Robert Frost in my dining room!
What to serve the band is always a dilemma. It has to be made in quantity to feed both crew and band.  It has to be transportable and tasty even if sound check runs long or the band gets lost.  There is always at least one vegetarian in the group.  There is always at least one singer who would prefer not to eat dairy before a performance.  Vegans?  Of course.  And wheat free, gluten free, soy free.  It is a dilemma okay, but hey, that’s expected with modern diets, isn’t it?

This past Saturday, Laura Cortese played with a back-up band.  All in all, the band included 3 fiddle players, a cellist, a sound man, and a merch person.  And all diet preferences and limitations were represented.  What to make?

I quickly decided on a trio of salads—carrots, because of the abundance of carrots in the root cellar (see previous entry), wild rice salad with roasted vegetables, and lentil salad made with a jar of my Rosemary-Onion Confit (see March 29, 2012, March Market Madness).  

Carrot Salad with Lime Dressing

The carrot salad is one I’ve been playing with lately, and I don’t have the recipe firmed up.  It is simply grated carrots, chopped scallions, minced cilantro, olive oil, lime juice, a touch of sugar, and salt and pepper.  It is done when the carrots, cilantro, scallions, lime juice, and olive oil are in perfect balance, and you can taste each one. Make it yourself.

wild rice salad with roasted vegetables
The wild rice salad?  Easy as can be.  Cook up some wild rice.  Roast up some root vegetables and/or winter squash and an onion.  Make a dressing with olive oil, cranberry sauce, and sherry vinegar.  Toss with roasted almonds and dried cranberries.  How seasonal can you be?

lentil salad
The lentil salad is made with French green lentils—lentiles du Puy—because they hold their shape so well.  Add something crunchy (usually I add carrots, but that seemed redundant, and besides I had celery leftover from Thanksgiving).  Then dress with a jar of Rosemary Onion Confit and a touch more apple cide vinegar.  

Do you really need recipes for dishes this simple? 

Music and Noodles

When you live in a DIY world, music can be as much a part of your life as carpentry and dinner from food you raised yourself.

It was around my dinner table—I can’t remember the menu at this point—that a casual conversation about the dearth of venues for singer-songwriters morphed into the idea of starting a once-a-month coffeehouse series.  Eighteen years later, the Ripton Community Coffee House is still going strong.

There’s a dedicated volunteer crew to keep the organization going.  I feed the performers and crew who come early for set-up.  I got that job because I live closest to the venue, and not because I am a cookbook writer.  The musicians expect dinner made by the executive director’s wife.  Expectations are low.

My expectations are high, however, and I like to please.  Still, the menu can be a problem.  Inevitably there is a vegetarian in the group. Vocalists want to eat lightly and never want cheese before they sing.  Male instrumentalists eat hearty, the younger the heartier.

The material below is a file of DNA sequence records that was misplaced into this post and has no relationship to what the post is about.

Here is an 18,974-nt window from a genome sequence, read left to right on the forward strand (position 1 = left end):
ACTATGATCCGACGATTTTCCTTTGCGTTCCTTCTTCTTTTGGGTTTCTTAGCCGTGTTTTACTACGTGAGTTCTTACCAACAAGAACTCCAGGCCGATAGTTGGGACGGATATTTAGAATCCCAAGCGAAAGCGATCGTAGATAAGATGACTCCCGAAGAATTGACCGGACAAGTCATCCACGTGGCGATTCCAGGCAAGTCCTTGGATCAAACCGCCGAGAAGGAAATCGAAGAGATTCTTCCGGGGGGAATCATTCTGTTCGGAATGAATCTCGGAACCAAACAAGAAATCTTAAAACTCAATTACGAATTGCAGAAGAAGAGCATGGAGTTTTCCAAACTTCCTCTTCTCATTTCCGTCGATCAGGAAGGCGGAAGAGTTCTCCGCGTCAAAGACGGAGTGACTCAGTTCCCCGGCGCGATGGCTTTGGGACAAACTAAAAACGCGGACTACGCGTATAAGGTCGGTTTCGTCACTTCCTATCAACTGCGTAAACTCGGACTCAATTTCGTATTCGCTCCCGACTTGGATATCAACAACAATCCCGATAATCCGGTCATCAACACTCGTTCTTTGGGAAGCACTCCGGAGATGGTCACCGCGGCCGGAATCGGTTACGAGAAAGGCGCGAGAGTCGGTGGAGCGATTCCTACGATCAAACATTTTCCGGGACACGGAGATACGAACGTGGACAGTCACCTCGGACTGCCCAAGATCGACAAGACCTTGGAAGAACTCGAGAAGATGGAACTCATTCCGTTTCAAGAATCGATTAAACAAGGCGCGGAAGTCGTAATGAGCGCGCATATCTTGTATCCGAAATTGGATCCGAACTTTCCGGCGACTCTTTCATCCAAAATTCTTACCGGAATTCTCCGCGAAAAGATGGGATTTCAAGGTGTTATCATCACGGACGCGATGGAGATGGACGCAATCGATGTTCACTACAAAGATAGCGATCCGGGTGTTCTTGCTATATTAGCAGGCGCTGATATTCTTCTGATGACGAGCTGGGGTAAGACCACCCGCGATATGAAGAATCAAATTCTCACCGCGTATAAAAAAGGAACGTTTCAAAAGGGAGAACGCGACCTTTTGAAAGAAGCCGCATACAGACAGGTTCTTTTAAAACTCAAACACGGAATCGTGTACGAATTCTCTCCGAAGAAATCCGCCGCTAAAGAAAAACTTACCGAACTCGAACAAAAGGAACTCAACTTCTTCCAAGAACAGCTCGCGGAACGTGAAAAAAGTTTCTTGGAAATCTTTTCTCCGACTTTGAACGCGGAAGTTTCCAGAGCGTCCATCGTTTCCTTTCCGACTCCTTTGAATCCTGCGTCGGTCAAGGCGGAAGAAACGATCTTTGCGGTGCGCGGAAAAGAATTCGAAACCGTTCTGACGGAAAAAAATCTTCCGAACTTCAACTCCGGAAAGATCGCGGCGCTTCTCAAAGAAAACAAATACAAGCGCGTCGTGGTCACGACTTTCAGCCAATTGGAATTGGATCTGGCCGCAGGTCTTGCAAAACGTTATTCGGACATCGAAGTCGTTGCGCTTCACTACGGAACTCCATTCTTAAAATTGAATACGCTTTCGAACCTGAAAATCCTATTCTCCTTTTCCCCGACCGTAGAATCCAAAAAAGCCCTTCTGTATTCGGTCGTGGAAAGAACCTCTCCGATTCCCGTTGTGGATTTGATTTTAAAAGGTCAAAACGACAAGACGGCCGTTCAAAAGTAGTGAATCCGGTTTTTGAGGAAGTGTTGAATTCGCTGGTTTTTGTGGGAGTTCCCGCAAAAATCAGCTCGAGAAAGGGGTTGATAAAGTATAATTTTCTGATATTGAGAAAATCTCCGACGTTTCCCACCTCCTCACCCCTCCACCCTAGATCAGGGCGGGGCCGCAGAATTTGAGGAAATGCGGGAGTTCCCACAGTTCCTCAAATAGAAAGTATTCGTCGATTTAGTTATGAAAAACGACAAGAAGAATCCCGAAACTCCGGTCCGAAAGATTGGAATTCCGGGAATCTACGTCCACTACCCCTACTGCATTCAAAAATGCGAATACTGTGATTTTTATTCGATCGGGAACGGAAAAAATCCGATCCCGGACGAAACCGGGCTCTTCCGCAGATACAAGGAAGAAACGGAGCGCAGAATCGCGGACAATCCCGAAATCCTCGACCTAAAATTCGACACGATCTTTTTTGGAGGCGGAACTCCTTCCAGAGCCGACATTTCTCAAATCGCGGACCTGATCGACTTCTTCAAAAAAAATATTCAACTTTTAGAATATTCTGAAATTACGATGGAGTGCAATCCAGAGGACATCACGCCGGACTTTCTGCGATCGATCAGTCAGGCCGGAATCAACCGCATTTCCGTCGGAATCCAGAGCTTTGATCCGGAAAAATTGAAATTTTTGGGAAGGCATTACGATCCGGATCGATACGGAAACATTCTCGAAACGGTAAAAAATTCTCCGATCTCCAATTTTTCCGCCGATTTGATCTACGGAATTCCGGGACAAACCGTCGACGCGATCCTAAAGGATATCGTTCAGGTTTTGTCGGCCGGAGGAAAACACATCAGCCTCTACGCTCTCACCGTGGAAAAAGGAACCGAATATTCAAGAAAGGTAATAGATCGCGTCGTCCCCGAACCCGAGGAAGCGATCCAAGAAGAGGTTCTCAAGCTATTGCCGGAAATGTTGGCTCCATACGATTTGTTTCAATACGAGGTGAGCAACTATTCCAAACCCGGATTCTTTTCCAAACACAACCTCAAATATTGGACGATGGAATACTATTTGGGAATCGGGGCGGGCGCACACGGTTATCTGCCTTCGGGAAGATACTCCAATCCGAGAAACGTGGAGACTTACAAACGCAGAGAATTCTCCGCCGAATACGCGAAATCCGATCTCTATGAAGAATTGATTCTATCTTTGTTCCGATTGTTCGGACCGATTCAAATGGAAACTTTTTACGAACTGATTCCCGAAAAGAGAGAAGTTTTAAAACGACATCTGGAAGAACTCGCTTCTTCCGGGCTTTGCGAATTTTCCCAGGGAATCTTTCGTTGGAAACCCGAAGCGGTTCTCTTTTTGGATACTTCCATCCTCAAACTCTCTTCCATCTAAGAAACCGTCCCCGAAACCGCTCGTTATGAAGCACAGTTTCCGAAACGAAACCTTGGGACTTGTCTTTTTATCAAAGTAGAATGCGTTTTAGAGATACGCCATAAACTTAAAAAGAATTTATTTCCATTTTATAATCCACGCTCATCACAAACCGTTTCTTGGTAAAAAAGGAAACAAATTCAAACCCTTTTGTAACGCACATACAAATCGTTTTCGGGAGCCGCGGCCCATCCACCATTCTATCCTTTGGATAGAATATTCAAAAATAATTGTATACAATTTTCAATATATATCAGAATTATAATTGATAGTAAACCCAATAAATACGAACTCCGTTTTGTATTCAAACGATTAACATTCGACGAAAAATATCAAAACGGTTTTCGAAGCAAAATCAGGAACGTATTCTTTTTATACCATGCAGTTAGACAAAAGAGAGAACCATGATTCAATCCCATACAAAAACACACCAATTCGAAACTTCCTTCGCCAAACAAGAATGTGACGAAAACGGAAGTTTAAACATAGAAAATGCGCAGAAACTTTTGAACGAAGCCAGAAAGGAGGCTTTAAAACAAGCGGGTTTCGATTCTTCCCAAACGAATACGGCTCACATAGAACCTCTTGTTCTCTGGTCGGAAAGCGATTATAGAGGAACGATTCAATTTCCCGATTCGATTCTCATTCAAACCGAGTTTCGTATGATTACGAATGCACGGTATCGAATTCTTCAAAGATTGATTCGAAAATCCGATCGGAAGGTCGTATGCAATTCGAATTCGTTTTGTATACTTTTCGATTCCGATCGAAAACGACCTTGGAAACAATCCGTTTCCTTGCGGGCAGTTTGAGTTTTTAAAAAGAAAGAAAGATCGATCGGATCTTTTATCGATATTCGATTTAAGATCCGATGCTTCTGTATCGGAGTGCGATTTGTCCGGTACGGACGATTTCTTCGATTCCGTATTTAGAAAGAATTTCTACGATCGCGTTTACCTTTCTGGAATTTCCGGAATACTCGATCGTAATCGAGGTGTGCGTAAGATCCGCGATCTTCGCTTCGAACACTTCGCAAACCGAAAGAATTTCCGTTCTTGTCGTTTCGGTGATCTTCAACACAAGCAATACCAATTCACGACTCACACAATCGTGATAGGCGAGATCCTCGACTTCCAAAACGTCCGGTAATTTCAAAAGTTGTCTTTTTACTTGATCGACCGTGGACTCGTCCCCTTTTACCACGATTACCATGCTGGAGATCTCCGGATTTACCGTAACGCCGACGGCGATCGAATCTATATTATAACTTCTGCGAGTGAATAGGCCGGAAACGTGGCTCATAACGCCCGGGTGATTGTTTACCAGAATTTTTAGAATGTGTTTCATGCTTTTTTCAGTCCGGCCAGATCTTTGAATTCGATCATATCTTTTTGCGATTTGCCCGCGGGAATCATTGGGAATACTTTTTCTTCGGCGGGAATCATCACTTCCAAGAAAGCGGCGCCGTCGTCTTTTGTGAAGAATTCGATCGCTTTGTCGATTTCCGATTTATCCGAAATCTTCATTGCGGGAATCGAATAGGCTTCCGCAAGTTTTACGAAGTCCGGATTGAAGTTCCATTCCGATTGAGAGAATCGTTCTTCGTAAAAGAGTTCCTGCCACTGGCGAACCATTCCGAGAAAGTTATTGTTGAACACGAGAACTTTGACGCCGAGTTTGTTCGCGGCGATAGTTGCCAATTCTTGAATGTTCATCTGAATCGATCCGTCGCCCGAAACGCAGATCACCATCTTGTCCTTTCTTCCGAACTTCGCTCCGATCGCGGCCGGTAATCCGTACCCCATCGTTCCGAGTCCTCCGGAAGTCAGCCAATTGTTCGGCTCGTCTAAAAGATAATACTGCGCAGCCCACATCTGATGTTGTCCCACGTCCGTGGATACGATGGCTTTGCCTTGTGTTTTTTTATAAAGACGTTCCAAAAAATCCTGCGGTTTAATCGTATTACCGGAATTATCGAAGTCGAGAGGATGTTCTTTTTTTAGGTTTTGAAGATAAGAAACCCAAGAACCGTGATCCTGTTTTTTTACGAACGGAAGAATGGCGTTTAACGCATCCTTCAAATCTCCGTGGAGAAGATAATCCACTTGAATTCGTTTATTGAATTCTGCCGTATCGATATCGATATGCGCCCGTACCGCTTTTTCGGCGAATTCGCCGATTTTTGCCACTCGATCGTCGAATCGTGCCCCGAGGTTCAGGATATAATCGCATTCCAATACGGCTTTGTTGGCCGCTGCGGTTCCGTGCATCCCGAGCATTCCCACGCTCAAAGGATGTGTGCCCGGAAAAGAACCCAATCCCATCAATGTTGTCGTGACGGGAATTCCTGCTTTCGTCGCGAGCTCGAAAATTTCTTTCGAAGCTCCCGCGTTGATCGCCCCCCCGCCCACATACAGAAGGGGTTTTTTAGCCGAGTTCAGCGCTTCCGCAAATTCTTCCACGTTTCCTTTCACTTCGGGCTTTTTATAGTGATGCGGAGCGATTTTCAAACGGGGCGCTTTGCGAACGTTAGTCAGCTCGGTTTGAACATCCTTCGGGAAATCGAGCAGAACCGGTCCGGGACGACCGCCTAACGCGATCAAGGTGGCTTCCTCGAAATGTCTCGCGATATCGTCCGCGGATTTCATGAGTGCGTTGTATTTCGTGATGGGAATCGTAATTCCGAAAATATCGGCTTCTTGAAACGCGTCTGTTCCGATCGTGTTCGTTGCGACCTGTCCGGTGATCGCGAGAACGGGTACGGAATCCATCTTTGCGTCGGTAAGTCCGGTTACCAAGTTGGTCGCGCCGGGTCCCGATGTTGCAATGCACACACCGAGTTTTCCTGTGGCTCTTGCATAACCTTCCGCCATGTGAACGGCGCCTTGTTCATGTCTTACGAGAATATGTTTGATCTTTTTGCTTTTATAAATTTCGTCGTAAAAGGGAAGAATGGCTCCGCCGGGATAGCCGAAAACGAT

The dishes I choose must be ready by sound check time for the crew, but hold up for the sound man and the performers, who will eat a bit later.  The meal must be portable, because half will be served at the venue and half at my house, where the performers can relax. 

Lately, my go-to meal is Chinese sesame noodles, accompanied by Sweet Spicy Thai Slaw.  Sometimes I’ll roast some tofu to add protein.  The great thing about Sesame Noodles is that it can be adapted to what is in season and what is in the fridge.  In this week’s version, I swapped in a handful of chopped cilantro for the leek.  Scallions can replace leeks; cilantro is always a good addition.  During the gardening season, summer vegetables replace the carrots and daikon radish. 

In a DIY world, musicians should always eat free (see my favorite DIY blog, Cold Antler and recipes should be freely adapted.

Sesame Noodle Salad
Serves 4 to 6

 An arsenal of Chinese condiments combines to make the spicy dressing for these noodles.  Serve as soon as you combine the noodles and dressing.  If you want to make this dish ahead, cook the noodles and toss with sesame oil, assemble the vegetables, and make the dressing.  Refrigerate separately and combine just before serving.


1 pound dried vermicelli
1 leek, very thinly sliced
3 tablespoons Asian sesame oil
2 garlic cloves, chopped
1/2 inch fresh ginger, peeled and chopped
1/4 cup tahini
1/4 cup water
3 tablespoons soy sauce, or more to taste
1 tablespoon rice vinegar, or to taste
1 tablespoon Chinese black vinegar
1 tablespoon rice wine
1 to 2 teaspoons Chinese chili paste with garlic, or more to taste
2 tablespoons sugar, or more to taste
1 carrot, finely julienned
2 turnips or 6-inch piece daikon radish, peeled and finely julienned

 1.  Cook the noodles in plenty of boiling salted water according the package directions until tender but firm to the bite. 
2.  Place the leek in the colander.  Reserve 1 cup of the cooking water. Drain the noodles by pouring into the colander; the hot water will cook the leek.  Rinse with cold water.  Transfer the noodles and leek into a large bowl and toss with 2 tablespoons of the sesame oil.
 3.  In a blender, combine the garlic and ginger and process until finely chopped.  Add the remaining 1 tablespoon sesame oil, tahini, water, soy sauce, rice vinegar, black vinegar, 1 teaspoon chili paste, and sugar.  Blend well.  Dip a noodle into the sauce to taste for seasoning, and add more soy sauce, rice vinegar, sugar, or chili paste, as needed. 
 4.  Toss the noodles with the carrot and turnips. (If you can’t serve immediately, cover and refrigerate the noodle mixture.  Hold the dressing at room temperature for up to 4 hours. Just before serving, add the dressing to the noodles and toss well.  Taste and adjust the seasoning as needed. Serve immediately. 

Recipe from Recipes from the Root Cellar by Andrea Chesman. ©2010.  All rights reserved